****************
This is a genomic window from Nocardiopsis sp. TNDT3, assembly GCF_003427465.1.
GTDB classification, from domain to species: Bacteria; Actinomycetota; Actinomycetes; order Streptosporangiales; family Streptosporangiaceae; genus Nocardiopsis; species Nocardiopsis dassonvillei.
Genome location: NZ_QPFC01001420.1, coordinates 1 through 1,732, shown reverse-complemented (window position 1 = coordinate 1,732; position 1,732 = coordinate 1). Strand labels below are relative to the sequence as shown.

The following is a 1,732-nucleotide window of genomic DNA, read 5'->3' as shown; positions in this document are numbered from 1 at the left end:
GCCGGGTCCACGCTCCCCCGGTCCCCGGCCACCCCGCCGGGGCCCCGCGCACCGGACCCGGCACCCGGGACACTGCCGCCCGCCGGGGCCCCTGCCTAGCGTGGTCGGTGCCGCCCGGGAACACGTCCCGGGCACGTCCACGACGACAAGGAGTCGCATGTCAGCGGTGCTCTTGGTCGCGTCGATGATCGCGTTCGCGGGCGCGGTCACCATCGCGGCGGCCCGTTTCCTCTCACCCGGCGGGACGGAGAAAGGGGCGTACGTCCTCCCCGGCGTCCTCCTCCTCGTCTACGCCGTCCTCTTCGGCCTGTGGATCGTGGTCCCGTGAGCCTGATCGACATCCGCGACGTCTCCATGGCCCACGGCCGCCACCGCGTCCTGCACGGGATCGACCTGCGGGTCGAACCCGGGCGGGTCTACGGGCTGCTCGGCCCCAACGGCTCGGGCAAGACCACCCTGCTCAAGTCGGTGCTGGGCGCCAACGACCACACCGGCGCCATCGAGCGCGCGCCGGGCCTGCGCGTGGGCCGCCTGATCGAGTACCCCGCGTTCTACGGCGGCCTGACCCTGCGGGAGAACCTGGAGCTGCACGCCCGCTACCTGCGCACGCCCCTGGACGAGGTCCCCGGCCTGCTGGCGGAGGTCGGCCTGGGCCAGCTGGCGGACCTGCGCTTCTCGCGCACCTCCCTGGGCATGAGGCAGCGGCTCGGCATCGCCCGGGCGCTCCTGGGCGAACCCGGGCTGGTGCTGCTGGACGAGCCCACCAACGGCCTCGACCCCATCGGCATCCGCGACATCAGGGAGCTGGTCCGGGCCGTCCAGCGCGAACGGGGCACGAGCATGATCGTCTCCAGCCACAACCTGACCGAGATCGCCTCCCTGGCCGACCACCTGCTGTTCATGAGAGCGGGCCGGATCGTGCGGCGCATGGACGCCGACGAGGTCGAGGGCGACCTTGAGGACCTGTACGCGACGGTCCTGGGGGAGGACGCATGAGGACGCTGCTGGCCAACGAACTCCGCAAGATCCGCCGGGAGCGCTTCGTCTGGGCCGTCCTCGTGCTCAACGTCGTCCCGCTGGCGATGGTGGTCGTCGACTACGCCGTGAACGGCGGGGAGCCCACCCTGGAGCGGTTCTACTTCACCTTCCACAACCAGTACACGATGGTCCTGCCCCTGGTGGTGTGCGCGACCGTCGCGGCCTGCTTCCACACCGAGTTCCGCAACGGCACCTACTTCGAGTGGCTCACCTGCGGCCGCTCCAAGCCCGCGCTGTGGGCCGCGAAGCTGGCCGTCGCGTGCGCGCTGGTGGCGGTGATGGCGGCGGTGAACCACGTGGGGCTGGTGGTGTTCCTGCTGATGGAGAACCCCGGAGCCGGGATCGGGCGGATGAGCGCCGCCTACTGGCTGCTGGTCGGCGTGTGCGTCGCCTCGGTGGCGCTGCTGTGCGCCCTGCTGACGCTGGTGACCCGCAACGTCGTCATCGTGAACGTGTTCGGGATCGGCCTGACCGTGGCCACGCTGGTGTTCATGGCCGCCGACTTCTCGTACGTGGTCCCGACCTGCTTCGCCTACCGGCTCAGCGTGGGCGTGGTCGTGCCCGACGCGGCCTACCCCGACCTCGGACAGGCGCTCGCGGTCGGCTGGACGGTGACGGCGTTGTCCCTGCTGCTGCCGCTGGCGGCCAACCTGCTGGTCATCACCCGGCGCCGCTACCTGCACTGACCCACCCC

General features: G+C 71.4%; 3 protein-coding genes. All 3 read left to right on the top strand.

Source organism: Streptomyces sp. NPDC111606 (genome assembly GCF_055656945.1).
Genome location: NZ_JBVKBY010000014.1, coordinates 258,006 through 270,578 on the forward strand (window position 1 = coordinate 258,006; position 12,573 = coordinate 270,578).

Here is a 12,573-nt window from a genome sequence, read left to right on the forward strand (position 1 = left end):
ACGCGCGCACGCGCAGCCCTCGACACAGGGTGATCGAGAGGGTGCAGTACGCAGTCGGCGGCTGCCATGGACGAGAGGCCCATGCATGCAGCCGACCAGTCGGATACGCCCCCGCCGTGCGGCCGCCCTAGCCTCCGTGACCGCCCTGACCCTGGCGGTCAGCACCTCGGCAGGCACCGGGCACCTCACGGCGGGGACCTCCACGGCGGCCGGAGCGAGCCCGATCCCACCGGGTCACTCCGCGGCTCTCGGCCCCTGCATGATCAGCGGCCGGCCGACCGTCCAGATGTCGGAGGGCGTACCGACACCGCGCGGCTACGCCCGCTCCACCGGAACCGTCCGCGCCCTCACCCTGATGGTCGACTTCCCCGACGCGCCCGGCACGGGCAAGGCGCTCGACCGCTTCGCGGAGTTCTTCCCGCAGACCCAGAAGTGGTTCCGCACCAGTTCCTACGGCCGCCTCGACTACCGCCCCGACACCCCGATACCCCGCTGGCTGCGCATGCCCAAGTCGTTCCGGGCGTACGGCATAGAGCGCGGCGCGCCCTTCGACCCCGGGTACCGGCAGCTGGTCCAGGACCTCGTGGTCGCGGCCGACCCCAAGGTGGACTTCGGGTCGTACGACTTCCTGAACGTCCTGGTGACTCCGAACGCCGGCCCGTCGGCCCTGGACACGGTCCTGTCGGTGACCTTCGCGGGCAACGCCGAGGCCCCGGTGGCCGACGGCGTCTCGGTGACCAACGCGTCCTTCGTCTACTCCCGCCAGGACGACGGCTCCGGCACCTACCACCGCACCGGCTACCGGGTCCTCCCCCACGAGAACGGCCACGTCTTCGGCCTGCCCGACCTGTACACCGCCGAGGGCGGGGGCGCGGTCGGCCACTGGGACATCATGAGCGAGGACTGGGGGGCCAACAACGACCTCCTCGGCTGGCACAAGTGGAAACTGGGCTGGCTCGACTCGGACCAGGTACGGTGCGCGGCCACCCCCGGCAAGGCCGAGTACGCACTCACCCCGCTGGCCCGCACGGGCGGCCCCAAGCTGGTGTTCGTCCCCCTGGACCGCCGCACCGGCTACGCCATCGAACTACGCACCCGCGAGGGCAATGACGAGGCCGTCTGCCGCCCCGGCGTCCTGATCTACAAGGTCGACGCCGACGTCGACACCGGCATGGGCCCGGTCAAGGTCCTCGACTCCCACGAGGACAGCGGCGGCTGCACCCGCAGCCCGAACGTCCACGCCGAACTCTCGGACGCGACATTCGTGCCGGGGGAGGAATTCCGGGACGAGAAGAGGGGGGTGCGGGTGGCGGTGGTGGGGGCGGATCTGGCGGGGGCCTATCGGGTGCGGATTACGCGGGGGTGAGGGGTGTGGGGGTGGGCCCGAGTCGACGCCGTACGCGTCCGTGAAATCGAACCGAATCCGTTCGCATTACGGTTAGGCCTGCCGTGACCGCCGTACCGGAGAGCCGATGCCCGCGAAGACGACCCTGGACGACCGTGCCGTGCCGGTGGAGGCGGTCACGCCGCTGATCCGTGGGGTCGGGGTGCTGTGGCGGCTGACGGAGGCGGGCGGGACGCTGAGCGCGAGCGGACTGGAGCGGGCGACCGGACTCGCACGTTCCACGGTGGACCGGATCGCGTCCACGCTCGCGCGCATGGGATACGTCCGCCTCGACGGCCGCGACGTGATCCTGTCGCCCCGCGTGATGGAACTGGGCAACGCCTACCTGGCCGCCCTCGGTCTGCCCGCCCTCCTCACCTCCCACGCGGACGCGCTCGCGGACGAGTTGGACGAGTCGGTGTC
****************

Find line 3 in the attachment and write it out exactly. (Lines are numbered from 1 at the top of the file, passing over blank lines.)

Genome location: NZ_QPFC01001420.1, coordinates 1 through 1,732, shown reverse-complemented (window position 1 = coordinate 1,732; position 1,732 = coordinate 1). Strand labels below are relative to the sequence as shown.